Context Menus and Sub-Menus

In recent years, web applications have become more and more powerful, growing features rivalling those of native applications. To allow access to all of these features, menus and context menus similar to those found in native applications have started to appear in web applications and on «normal» websites.

These two interface elements can be useful, but they do have issues. Let’s take a look.

Context Menus

I like context menus because they dramatically cut down on mousing,1 and because using a context menu removes one target you have to hit with your mouse: the menu bar. Here’s how you change a folder’s Label using the menu bar in Mac OS X:

Changing a folder's Label in OS X using the menu bar

You need to first hit the folder, then hit the menu bar item, and finally hit the Label. Here’s the same action using a context menu:

Changing a folder's Label in OS X using the context menu

Not only do you need to move the mouse less far, you also have one target less you need to hit. So this is a clear win.

On the negative side, context menus hide features. If the context menu is the only way your users can access an action, a lot of people will never discover that this action exists at all. Context menus can only ever be a secondary way of accessing a feature; think of them as shortcuts, not as a primary way of exposing features.2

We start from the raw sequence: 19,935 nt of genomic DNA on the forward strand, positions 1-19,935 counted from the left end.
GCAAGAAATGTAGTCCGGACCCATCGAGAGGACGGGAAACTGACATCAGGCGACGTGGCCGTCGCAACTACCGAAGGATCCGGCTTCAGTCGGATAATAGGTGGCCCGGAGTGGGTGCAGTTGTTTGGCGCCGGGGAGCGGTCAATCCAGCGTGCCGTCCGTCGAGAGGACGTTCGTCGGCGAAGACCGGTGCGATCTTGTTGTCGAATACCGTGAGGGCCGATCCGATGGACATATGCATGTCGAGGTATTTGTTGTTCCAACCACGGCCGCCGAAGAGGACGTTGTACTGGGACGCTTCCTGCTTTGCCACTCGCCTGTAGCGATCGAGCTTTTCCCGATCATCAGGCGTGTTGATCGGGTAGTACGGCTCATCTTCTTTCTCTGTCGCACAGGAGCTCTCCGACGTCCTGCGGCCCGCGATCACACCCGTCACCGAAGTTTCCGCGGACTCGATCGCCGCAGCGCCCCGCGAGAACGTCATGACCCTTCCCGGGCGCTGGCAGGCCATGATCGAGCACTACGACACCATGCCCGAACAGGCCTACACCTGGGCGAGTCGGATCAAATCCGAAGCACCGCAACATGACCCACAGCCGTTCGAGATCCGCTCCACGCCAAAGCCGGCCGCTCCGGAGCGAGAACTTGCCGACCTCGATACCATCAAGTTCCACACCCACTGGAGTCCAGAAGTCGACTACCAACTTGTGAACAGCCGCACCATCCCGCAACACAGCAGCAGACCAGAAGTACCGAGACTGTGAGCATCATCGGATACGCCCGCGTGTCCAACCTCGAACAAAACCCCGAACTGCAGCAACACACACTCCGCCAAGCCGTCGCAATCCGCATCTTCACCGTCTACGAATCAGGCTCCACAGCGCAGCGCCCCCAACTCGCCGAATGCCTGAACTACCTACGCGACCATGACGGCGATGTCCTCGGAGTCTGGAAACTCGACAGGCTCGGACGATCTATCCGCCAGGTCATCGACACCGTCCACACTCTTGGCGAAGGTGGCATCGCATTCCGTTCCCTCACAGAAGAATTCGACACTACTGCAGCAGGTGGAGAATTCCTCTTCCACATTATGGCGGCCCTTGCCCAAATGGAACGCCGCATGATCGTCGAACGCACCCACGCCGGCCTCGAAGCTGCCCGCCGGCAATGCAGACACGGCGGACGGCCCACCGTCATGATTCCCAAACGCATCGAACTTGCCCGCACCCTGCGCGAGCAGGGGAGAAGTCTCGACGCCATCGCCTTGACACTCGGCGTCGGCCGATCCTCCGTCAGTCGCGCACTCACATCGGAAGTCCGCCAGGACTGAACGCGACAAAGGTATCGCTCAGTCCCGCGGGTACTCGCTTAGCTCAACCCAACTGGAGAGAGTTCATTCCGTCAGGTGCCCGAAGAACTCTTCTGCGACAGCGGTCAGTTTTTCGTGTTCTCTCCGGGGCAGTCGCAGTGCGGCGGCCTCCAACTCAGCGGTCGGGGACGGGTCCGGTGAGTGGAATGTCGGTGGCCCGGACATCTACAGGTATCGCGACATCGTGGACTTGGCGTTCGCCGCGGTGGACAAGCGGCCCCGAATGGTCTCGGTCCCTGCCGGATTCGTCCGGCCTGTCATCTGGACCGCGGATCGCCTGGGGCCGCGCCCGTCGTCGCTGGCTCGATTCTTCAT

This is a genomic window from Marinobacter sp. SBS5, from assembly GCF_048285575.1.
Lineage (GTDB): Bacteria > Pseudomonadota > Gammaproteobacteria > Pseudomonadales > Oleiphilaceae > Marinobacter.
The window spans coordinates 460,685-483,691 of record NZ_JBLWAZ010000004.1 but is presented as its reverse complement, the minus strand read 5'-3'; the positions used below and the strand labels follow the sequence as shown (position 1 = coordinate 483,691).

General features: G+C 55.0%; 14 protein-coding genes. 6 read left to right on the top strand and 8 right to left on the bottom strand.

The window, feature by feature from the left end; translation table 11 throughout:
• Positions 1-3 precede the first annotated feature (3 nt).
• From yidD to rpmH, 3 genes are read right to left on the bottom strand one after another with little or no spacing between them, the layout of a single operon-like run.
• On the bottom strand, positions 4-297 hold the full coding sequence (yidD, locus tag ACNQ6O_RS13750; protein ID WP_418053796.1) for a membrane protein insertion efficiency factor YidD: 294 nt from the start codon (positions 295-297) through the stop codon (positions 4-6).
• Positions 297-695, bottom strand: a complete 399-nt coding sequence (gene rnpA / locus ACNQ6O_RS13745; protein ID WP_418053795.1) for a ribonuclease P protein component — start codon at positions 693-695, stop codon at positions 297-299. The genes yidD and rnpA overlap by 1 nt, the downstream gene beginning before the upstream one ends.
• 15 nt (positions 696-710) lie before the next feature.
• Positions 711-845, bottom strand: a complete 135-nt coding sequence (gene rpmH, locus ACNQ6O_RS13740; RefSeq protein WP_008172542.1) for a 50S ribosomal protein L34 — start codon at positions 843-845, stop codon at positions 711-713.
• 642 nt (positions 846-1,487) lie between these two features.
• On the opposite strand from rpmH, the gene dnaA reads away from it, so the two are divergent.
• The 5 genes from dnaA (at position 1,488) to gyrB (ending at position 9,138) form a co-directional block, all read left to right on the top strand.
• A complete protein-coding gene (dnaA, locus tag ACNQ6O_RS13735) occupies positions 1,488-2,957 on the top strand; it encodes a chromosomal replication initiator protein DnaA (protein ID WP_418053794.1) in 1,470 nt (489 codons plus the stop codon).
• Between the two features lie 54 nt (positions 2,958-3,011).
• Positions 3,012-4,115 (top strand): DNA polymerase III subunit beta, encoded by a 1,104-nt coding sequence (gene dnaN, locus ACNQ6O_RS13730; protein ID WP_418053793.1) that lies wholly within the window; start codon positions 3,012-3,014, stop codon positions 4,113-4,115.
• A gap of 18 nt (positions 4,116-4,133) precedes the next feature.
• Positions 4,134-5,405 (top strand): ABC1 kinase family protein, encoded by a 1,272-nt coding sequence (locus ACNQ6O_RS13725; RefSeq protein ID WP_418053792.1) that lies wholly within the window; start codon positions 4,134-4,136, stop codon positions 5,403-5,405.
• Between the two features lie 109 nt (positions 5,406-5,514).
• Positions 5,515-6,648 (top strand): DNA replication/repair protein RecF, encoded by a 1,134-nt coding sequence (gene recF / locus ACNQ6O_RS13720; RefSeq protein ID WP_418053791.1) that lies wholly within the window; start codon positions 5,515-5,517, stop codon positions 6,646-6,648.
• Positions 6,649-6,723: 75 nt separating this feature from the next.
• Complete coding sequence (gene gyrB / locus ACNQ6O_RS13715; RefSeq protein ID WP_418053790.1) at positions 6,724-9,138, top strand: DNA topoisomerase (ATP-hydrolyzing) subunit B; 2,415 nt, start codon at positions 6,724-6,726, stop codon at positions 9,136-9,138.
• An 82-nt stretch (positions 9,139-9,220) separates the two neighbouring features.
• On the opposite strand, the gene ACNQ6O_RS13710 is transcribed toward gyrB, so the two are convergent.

Submenus

Once applications grow too many features, menus alone are not enough to contain them all, so developers start to add sub-menus.

Sub-menus are bad.

They are bad because they require users to learn a deep hierarchy. Menu hierarchies are hard to learn because most people actually have different ideas of where specific menu items belong. Okay, «Quit» is in «File», but where exactly was that «Downloads» menu item again? «Window»? «View»? «File»? «Tools»? It actually depends on what browser you use. The issue becomes much larger when you can’t just cycle through the menu bar, looking for the menu bar item you want, because each menu has sub-menus with additional sub-menus.

They are bad because they require precise mousing. Getting to this sub-menu is pretty hard for most people:

Sub-menus in OS X

It requires quite precise mousing. Most people have trouble with this kind of mousing precision:

Mouse path for sub-menus

Mac OS X

There are ways to make selecting sub-menus easier. OS X tries to figure out whether you’re moving your mouse towards a sub-menu or towards a different menu item and keeps the sub-menu open if it thinks that you intend to select a sub-menu. You can actually move your mouse over other menu items without selecting them, as long as you move your mouse towards the open sub-menu:

Mouse path for sub-menus in OS X

Windows

Windows has a similar, but hilariously worse scheme. It simply delays closing sub-menus, keeping them open for a while even if you move your mouse away from the parent menu item. This leads to weird situations like this one, where I moved the mouse straight down from «Toolbars» to «Explorer Bar», but the «Toolbars» sub-menu remained open:

Mouse path for sub-menus in Windows

The Web

On the web, all bets are off. Most sites simply don’t care. On amazon.com, for example, you are absolutely not allowed to move your mouse in any but the most precise fashion.

Amazon's menus

If your mouse as much as touches the «Digital Downloads» menu item, the «Movies, Music & Games» sub-menu closes. So on amazon.com, you really are forced to move your mouse very precisely:

Mouse path for sub-menus on the web